From the JEC Blog

Jonathan Edwards Congress 2015: Call For Papers

Jonathan Edwards Congress 2015 LogoThe Jonathan Edwards Center at Ridley College in Melbourne, Australia will be hosting the 2015 Jonathan Edwards Congress (Aug 24-28). Rhys Bezzant, director of the Ridley College Center and friend to the TEDS Jonathan Edwards Center, has issued a call for papers. This event’s theme is “The Global Edwards” and the program promises an accomplished lineup of keynote speakers including our very own Doug Sweeney. The links below contain additional details.

Call for Papers

Conference Registration

Sweeney’s Booknotes: George Whitefield: America’s Spiritual Founding Father

Thomas S. Kidd, George Whitefield: America’s Spiritual Founding Father (New Haven: Yale University Press, 2014)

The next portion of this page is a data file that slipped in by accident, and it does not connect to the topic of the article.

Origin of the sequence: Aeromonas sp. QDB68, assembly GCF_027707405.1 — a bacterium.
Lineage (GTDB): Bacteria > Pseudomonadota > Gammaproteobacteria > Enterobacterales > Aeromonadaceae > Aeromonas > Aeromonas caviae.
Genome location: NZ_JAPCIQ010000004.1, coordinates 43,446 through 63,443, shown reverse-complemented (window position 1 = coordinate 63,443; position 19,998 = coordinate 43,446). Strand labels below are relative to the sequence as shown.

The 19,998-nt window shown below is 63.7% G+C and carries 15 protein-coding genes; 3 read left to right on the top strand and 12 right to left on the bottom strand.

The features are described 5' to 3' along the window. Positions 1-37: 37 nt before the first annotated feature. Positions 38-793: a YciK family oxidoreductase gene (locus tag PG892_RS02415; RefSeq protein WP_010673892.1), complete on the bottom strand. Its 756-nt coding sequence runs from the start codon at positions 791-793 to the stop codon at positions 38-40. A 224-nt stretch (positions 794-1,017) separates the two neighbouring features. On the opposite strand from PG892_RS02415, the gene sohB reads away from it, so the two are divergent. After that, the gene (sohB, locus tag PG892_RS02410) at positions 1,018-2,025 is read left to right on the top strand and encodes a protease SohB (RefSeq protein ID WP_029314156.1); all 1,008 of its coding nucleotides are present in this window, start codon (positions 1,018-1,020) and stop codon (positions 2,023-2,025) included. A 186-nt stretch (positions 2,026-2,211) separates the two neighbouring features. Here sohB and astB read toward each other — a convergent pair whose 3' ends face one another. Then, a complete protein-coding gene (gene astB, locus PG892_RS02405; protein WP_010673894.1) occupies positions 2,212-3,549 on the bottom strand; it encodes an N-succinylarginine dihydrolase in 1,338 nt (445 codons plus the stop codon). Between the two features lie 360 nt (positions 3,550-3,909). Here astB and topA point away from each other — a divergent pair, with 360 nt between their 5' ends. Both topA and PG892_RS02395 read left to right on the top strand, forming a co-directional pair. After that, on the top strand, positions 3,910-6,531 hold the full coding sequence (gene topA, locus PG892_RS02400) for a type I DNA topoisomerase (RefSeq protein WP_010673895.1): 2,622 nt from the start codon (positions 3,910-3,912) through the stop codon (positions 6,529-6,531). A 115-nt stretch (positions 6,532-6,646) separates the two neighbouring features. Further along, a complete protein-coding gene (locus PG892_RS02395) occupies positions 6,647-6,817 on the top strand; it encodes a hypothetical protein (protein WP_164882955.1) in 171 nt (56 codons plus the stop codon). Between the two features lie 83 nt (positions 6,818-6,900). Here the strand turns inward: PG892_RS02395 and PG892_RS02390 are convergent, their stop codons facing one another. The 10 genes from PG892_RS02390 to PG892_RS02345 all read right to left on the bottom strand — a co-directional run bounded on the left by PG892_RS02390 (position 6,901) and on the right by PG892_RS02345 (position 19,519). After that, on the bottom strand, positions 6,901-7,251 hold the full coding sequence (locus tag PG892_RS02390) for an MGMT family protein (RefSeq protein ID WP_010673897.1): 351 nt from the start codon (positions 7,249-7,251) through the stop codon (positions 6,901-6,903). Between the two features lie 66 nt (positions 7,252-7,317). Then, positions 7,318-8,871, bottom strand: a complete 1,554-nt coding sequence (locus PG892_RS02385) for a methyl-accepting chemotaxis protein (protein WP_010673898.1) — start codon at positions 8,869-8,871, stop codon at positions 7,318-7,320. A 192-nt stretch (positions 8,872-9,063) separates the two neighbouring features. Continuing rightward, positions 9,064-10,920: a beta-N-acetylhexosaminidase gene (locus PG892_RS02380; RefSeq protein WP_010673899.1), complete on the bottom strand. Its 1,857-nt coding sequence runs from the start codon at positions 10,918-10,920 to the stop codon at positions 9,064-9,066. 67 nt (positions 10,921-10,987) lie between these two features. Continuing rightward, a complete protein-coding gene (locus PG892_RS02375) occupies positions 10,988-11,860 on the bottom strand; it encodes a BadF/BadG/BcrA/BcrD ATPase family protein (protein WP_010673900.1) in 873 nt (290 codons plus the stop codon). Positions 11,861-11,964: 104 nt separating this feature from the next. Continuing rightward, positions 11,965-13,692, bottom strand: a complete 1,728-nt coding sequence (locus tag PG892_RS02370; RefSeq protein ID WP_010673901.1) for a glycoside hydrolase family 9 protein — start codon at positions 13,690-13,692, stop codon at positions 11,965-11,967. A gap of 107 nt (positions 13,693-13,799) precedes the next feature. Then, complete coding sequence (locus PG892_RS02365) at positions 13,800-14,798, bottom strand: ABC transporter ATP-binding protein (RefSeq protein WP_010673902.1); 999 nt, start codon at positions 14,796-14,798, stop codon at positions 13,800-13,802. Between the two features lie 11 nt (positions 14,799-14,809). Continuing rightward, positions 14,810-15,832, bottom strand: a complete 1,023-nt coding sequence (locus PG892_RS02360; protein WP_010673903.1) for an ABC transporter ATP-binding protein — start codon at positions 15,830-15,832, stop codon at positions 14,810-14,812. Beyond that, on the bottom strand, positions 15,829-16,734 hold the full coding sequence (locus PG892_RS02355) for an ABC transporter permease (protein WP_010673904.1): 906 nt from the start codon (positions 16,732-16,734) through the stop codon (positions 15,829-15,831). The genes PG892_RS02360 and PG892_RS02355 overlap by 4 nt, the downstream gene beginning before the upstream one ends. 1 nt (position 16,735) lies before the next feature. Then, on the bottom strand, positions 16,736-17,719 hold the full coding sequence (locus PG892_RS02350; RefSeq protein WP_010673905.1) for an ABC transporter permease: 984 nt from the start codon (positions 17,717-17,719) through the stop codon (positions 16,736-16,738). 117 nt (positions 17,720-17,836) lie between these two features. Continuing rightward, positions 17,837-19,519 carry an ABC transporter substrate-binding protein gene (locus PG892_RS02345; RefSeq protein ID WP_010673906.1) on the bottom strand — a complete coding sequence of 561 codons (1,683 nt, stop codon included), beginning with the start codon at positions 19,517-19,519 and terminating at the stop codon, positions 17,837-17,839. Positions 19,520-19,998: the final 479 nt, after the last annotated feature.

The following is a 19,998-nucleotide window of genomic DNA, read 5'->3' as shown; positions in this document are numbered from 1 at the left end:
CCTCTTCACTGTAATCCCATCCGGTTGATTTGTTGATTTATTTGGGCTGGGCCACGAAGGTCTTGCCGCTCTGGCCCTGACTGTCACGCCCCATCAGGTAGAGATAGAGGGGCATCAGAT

This year marks the 300th anniversary of the birth of George Whitefield (1714-1770) and historians have been making hay in the tercentennial sunshine. Academics have been gathering to commemorate Whitefield in places like Pembroke College, Oxford (where Whitefield went to school), Cape Town, South Africa (at George Whitefield College) and, closer to home, Southern Seminary in Louisville, Kentucky. The most important fruit of their labors comes from our friend, Tommy Kidd, whose new monograph on Whitefield is about to be released.

Some will know Professor Kidd as the author of other books on eighteenth-century America: God of Liberty: A Religious History of the American Revolution; Patrick Henry: First Among Patriots; and The Great Awakening: The Roots of Evangelical Christianity in Colonial America.

Others will know him as an historian who blogs about religion and its relevance today at The Anxious Bench.

Less learned folks may know that Kidd appeared on Glenn Beck (the former conservative TV program on the Fox News Channel) to share his knowledge about Whitefield. Here’s a recording of his appearance and a transcript.